The Great American Tweet
By Daniel Rigney
I’m told there was a time when young scribblers in the United States dreamed of writing "the great American novel." It was a time when books were made of paper and ink rather than pixels -- a time when “text” was a noun rather than a verb, and “tweet” was something robins did.
But times change, and dreams change with them. Many of today’s future fictionists, not just in the U.S. but around the world, might sooner make a great world film or youtube video than write a great national novel. Even the very notion of a national novel now seems dated in the swirled world of globalization.
Some (like me) might be satisfied to compose a great blogpost. Others might dream of creating a timeless tweet, or a great ephemeral text message.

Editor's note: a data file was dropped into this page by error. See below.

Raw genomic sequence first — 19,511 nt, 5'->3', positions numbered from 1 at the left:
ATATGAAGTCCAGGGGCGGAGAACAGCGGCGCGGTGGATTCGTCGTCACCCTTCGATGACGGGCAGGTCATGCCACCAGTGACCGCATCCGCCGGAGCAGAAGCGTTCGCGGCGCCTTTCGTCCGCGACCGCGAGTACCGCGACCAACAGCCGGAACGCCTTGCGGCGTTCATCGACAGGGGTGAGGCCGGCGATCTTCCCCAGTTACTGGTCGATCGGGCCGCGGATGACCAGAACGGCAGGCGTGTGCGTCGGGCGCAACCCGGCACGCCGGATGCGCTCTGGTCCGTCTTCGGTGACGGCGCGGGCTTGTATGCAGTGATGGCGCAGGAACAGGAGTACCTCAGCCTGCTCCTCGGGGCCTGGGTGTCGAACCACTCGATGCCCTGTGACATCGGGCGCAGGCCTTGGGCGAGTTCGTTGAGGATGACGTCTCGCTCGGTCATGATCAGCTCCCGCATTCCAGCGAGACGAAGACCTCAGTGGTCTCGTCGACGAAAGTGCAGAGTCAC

Messaging nowadays seems to come in ever smaller bites and shorter bits (e.g., blogs, tweets, text messages) even as the sheer quantity of content expands. It's as though we're assembling an ever-larger puzzle out of ever smaller pieces. I'm sensing a paradox here that I can't quite articulate.
But truncation continues. Social critics of the future might write ever shorter critiques of the miniaturization of media and the abbreviation of meaning. Book critics might become blog critics, and blog critics tweet critics, and tweet critics txt critics.
Eventually, if we follow this truncation trajectory forever, we'll come to that moment that Macbeth called "the last syllable of recorded time." Then, at long last, there will be utter silence. But it will be a great silence. An infinite silence.
It might sound something like this: